Tag Archives: sunrise

A Wintery Week in Iceland: Reykjavik

I knew I wanted to go to Iceland. And I knew I wanted to see the northern lights. Like really wanted to see the northern lights. So, Iceland in winter it would be. After doing some research I settled on the small group tour Northern Lights in Style. Booked through Nordic Saga, the tour was operated by the large Icelandic tour company Guðmundur Jónasson Travel. The 6 day, 5 night tour seemed to offer everything I was looking for – nice hotels; the opportunity to try great, local food; someone to drive me around the icy roads of Iceland; the opportunity to see the northern lights; and an itinerary packed with seemingly amazing things. I will talk more about the specifics of the tour itself in a later post, but for now, booking this tour is how I ended up in a cold and snowy Reykjavik on a Sunday morning in February.

Reykjavik is the capital of Iceland. In a country with a population of approximately 330,000, you can imagine that despite being the capital and the area in which the majority of Icelanders live, it is not a particularly large city. What it lacked in size, it more than made up for in color and character.

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As excited as I was about being in Iceland, after an overnight flight and a long day of travel, I needed all of the help I could get to stay awake.

Before the 8 hour flight from Seattle
Before the 8 hour flight from Seattle
After the 8 hour flight from Seattle. And the 45 minute Flybus transfer to the Reykjavik bus terminal. And taking a second bus to my hotel. And walking to breakfast. Travel is not glamorous.
After the 8 hour flight from Seattle. And the 45 minute Flybus transfer to the Reykjavik bus terminal. And taking a second bus to my hotel. And walking to breakfast. Travel is not always ever glamorous.

 

 

 

 

 

 

 

 

 

 

 

 

 

After dropping off my bags at my hotel, I began to carefully tread the ice-covered sidewalks of the city. I marveled at the incredible sunrise as I made my way toward one of the city’s best bakeries. And toward coffee.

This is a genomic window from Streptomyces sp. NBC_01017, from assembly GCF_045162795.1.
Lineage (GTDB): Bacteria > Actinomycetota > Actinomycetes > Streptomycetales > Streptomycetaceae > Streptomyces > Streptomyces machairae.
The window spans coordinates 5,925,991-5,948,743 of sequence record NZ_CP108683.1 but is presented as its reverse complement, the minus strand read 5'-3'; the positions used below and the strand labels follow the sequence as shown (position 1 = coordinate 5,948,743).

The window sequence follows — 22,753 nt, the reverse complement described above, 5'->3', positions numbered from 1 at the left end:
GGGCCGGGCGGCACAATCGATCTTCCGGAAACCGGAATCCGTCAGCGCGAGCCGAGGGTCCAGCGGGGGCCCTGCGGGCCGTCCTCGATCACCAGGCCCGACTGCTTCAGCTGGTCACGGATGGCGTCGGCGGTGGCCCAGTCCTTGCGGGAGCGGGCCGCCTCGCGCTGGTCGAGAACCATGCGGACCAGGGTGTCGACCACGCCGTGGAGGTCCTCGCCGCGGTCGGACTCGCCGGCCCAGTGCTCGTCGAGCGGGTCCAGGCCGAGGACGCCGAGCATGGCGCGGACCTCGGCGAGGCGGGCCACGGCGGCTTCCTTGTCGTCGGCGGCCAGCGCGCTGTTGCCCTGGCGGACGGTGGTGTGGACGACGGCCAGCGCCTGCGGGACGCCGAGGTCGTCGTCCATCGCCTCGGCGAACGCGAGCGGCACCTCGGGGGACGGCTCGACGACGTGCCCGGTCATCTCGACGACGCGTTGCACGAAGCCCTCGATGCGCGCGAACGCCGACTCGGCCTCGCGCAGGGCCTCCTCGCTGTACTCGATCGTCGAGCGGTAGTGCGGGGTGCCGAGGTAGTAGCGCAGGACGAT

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DSC02769After savoring a croissant, skyr, and, yes, coffee at Bakari Sandholt, I spent the morning walking around the city.

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I could say that I had some super-specific plan to fit in as many of the city sites as possible into one day. Because I’m the type of person who usually has some super-specific plan. The reality however, is that I simply wanted to stay upright. Cold air and walking in combination with coffee seemed to do the trick for much of the day.

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Using this map, I found my way to the city pond. Mostly frozen over, the edge of the pond was warmed for the geese and ducks who call the pond home year round.

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When I was not simply enjoying the charming city of Reykjavik, I was probably shopping. I would not have much time in the city during this trip, so I made the most of my day Reykjavik even though many of the shops were closed because it was Sunday. I rambled along the shopping streets of Laugavegur and Skólavörðustígur. At the top of Skólavörðustígur sits the iconic Hallgrímskirkja, which I would get to explore further the following day. Side note: I would seriously love to hear how you are pronouncing the names of places in your head as you read them. Me? It sounds something like La*mumble,mumble* and Sko-blah-blah-blah and Hallawhattheheck? But maybe that’s just me.

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I even found my way to the weekend flea market, Kolaportið.